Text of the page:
String succulents come by their name honestly. They have long, string-like stems that grow as trailing vines that cascade from their containers. Their plump leaves come in a variety of shapes and sizes. String succulents are ideal to grow in hanging baskets or in pots on shelves, mantels, or other surfaces that will be all the more beautiful when highlighted with a trailing plant.
If you're ready to bring a string succulent into your home, choose one (or maybe several!) of the varieties in our list of string succulents. Unless otherwise specified, the strings (vining stems) of these plants can grow to reach three feet long, so be sure to choose a spot with plenty of room for them to trail or climb.
7 Lovely String Succulents for Your Home
You can get a general sense of what string succulents look like by their common names, which simply describe their leaf shapes. They're usually called "string of [what their leaves look like]."
String of Bananas
String of bananas (Senecio radicans) has banana-shaped leaves. Banana vine and fishhooks are other common names for this plant.
String of Dolphins
String of dolphins (Senecio peregrinus) is recognizable for its dolphin-shaped leaves. This plant is sometimes called dolphin necklace or flying dolphins.
String of Nickels
String of nickels (Dischidia nummularia) has leaves that resemble nickels (in U.S. currency). Its vines tend to stay under two feet long, so it's a little shorter than most other string succulents.
String of Hearts
String of hearts (Ceropegia woodii) has heart-shaped leaves, and its stems are pink or purple. It's sometimes called collar of hearts, chain of hearts, and sweetheart vine.
String of Pearls
String of pearls (Senecio rowleyanus) has round leaves that look like pearls or beads. Other common names for this plant include string of beads and rosary vine.
String of Pickles
String of pickles (Othonna capensis) has oblong leaves that resemble small pickles. It's actually sometimes referred to as little pickles. This plant's stems are purply-red.
String of Tears
String of tears (Senecio herreianus) has leaves that are shaped like teardrops or raindrops. The plant is sometimes called string of raindrops. Its stems usually stay under a foot long.
Caring for String Succulents
String succulents all have similar care requirements. Like other succulents, they're not difficult to care for.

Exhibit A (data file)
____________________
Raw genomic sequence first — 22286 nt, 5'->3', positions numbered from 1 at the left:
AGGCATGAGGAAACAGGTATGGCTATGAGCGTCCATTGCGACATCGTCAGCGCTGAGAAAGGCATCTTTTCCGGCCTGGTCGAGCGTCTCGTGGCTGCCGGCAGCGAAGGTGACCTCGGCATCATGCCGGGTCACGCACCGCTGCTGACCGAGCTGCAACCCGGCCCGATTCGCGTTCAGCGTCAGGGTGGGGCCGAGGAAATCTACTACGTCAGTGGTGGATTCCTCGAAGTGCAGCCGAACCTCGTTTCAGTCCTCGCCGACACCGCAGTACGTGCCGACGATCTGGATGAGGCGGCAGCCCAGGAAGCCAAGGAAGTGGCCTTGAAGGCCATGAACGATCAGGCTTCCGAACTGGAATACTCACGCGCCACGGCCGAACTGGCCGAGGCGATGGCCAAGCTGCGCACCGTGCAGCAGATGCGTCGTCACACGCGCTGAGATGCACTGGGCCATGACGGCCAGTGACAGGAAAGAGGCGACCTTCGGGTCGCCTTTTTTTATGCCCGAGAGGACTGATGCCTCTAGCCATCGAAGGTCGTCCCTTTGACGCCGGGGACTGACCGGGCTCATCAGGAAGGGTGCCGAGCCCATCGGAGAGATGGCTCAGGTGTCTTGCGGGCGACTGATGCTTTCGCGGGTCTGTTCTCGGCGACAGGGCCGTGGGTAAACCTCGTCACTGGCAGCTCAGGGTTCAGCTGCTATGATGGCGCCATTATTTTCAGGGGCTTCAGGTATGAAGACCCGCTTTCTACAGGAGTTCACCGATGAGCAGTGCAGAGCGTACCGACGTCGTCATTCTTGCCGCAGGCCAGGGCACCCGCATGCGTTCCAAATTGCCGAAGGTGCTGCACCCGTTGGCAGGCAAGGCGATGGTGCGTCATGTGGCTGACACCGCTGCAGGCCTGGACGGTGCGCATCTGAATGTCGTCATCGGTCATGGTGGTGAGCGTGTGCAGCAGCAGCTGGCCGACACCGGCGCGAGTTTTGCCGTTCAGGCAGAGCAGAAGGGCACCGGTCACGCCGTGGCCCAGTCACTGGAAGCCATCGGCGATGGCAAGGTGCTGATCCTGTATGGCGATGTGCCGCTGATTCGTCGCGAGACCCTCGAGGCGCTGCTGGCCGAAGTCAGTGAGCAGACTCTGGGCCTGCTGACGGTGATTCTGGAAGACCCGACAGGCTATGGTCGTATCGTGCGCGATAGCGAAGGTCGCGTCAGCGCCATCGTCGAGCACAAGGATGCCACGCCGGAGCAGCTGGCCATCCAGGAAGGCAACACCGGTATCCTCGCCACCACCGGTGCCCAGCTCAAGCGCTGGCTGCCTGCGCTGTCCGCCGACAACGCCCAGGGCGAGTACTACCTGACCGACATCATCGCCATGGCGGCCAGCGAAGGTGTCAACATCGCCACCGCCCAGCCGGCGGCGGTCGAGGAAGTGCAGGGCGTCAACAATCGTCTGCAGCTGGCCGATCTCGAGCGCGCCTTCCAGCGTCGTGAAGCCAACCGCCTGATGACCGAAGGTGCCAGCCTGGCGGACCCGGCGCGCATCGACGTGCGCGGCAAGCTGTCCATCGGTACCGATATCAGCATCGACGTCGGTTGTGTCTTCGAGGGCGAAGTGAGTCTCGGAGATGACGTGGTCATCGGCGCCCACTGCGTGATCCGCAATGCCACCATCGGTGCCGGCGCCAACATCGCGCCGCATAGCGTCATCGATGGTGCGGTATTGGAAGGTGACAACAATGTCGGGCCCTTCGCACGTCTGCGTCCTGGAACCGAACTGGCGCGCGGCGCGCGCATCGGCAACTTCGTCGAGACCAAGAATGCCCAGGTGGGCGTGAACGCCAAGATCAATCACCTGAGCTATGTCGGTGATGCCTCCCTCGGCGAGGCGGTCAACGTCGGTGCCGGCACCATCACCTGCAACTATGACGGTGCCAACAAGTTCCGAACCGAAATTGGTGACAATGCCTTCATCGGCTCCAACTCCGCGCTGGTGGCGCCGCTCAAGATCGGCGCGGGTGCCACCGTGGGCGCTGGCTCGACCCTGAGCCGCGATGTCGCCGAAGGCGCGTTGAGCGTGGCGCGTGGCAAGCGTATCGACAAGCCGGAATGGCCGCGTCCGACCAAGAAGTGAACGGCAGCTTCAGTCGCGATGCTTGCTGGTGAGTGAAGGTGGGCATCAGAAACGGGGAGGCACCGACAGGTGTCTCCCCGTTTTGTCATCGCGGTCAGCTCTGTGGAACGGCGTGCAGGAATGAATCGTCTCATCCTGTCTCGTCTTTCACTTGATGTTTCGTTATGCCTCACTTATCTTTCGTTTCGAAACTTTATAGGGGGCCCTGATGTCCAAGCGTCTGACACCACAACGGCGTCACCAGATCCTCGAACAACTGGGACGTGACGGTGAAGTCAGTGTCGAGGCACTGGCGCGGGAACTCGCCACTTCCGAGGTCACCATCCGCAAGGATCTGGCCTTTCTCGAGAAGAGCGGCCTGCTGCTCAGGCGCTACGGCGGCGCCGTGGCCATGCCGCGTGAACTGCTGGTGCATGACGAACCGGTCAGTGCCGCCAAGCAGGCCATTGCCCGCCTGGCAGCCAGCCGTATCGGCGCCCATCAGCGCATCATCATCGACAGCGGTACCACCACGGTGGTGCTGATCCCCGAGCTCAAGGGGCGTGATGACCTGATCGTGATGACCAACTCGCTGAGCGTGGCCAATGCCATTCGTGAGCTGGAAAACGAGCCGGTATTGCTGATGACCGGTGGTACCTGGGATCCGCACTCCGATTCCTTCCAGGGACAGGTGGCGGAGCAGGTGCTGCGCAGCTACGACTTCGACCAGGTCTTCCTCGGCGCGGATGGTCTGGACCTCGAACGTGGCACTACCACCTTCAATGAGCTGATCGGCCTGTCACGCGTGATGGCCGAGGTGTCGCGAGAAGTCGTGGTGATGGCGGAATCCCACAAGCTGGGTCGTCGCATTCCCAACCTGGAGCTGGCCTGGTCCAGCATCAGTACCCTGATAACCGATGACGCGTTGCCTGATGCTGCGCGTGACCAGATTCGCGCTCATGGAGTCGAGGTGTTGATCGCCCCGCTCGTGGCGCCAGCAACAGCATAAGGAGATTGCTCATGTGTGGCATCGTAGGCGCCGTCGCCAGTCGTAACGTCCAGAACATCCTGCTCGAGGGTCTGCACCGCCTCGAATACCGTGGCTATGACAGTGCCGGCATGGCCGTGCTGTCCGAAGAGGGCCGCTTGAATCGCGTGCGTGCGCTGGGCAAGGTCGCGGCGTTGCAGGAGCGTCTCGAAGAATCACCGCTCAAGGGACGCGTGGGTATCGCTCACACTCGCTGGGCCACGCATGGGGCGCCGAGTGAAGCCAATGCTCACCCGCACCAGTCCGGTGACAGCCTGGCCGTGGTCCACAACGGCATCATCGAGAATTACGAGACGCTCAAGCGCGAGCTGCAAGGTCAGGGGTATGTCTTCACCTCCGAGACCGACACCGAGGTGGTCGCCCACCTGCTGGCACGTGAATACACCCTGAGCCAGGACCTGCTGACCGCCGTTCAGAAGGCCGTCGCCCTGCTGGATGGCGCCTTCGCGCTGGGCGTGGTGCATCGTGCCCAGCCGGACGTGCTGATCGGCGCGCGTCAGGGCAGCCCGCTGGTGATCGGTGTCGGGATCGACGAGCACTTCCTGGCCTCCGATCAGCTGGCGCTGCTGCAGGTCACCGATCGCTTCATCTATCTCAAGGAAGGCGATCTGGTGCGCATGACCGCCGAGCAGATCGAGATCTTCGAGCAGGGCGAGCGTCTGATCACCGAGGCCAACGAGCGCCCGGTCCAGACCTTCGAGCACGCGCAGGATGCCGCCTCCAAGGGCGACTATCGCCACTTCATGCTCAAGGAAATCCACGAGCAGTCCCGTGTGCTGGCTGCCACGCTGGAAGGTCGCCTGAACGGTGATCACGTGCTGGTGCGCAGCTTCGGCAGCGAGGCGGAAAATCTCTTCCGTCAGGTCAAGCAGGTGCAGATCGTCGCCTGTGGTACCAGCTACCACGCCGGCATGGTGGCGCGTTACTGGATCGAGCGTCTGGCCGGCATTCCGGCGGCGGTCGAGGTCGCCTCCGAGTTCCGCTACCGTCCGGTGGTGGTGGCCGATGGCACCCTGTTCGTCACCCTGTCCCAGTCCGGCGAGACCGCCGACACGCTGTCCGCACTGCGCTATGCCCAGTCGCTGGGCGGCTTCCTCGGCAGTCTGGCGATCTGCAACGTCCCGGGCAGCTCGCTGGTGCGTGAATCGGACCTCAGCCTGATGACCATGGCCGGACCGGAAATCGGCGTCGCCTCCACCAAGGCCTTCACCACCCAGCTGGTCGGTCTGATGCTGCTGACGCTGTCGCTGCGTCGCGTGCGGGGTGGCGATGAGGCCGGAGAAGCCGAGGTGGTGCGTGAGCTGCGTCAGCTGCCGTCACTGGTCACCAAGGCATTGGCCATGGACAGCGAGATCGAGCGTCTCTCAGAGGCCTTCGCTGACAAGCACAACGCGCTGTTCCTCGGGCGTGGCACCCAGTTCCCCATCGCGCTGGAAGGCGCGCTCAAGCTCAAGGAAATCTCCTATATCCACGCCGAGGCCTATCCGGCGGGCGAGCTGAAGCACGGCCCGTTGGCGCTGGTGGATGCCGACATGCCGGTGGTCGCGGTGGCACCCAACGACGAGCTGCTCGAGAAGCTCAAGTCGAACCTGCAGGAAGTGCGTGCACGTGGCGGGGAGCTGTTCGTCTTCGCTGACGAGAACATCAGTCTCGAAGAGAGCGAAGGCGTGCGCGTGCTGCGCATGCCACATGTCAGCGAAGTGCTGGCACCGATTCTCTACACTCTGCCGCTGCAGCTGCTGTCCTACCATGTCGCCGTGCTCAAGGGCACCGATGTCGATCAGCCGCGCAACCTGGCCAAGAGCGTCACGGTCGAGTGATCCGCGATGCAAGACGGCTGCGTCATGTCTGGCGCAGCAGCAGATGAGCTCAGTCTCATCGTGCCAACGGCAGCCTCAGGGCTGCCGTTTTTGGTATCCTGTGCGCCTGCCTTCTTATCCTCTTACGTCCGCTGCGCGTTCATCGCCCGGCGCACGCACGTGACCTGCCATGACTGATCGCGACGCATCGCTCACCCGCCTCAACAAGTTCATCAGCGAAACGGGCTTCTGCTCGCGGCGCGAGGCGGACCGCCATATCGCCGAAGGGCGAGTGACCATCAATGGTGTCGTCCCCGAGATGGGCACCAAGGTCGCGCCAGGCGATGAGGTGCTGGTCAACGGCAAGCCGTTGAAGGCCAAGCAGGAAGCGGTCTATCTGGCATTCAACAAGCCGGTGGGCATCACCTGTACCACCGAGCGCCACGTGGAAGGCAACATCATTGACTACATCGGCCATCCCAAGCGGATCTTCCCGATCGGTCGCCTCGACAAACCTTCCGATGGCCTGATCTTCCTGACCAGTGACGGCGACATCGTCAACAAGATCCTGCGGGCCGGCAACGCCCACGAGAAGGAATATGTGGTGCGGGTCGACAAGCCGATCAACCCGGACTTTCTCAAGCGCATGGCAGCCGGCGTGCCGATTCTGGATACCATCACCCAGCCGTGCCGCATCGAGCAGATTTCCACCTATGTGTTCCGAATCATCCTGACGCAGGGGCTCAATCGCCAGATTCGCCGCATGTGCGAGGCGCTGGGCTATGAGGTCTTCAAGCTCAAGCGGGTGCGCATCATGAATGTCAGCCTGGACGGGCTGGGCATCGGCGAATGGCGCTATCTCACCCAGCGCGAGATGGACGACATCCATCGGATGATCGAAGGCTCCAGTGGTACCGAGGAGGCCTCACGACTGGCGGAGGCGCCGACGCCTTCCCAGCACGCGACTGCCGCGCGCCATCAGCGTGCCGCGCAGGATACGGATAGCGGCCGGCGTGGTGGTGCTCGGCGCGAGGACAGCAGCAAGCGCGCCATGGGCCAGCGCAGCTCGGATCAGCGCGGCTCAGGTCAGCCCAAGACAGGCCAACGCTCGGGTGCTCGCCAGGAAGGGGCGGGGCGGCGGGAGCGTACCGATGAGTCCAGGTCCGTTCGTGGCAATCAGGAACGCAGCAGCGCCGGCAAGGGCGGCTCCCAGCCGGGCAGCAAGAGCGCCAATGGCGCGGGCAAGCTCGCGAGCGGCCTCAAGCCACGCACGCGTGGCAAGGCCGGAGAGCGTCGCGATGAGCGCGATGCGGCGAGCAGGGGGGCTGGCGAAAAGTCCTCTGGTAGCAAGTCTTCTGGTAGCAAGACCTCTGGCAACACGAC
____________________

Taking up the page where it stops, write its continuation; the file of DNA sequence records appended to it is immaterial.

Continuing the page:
- Plant in a well-draining potting mix, such as a commercial succulent mix or a DIY mixture of two parts potting soil, one part sand, and one part perlite.
- They prefer bright indirect light but will also grow in moderate light. They do not do well in low-light conditions.
- Avoid watering too much. Wait for the soil to dry out completely (which usually takes around two weeks) before adding water.
- If the leaves flatten out or become dull, that means the plant needs more water. If they get squishy or start to yellow, that's a sign you're watering too much or the soil isn't draining.
- When you water succulents, soak them thoroughly enough that the water comes out of the container's drainage hole.
- Keep an eye out for proper drainage. If the soil doesn't drain properly, the plant may get root rot and/or mold.
How to Propagate String Succulents
String succulents aren't the lowest-cost plants to purchase, but it's easy to propagate more plants once you have one. You can use soil or water. The hardest part is waiting for your new plants to take root.
Propagate String Succulents in Soil
To propagate string succulents in soil, start by taking a few stem cuttings.
- You can either snip off a length of stem and divide it into two- to four-inch cuttings or snip cuttings of that much plant material from the bottom of several stems. Be sure to choose healthy stems with plump leaves.
- Next, clear a few leaves from one end. If you want to speed up propagation, dip that end into rooting hormone.
- Fill a small container with the same growing medium you use for all your succulent plantings and bury the cleared end of the stem in the soil. You can place several cuttings in the same container.
- Water lightly, then place the container in an area that gets indirect sunlight. Mist the soil as soon as it starts to dry out.
Roots should start to form after about two weeks, though it's best to let them get established for about a month before transplanting.
Propagate String Succulents in Water
You can also propagate string succulents in water, though you'll need to use cuttings that are a little longer than described above. Rather than using two- to four-inch cuttings, it'll be better to go with ones that are four to six inches.
- Clear away a few leaves from the bottom of each cutting and then put it in a small bottle or other container filled with water. You can put a few cuttings in the same container, but be careful to avoid overcrowding. Don't let the roots get intertwined.
- Place the container in an area that gets indirect sunlight.
- Check every few days to make sure the water is still clean. If it gets cloudy, replace it with clean water.
The cuttings should start to grow roots within about two weeks and be ready to transplant in four.
Prepare to Fall in Love With String Succulents
Once you start growing string succulents, you're sure to fall in love with this unique type of plant. As you continue to learn more about how to grow and care for succulents, you just might want to add more and more of these easy-care plants to your houseplant collection.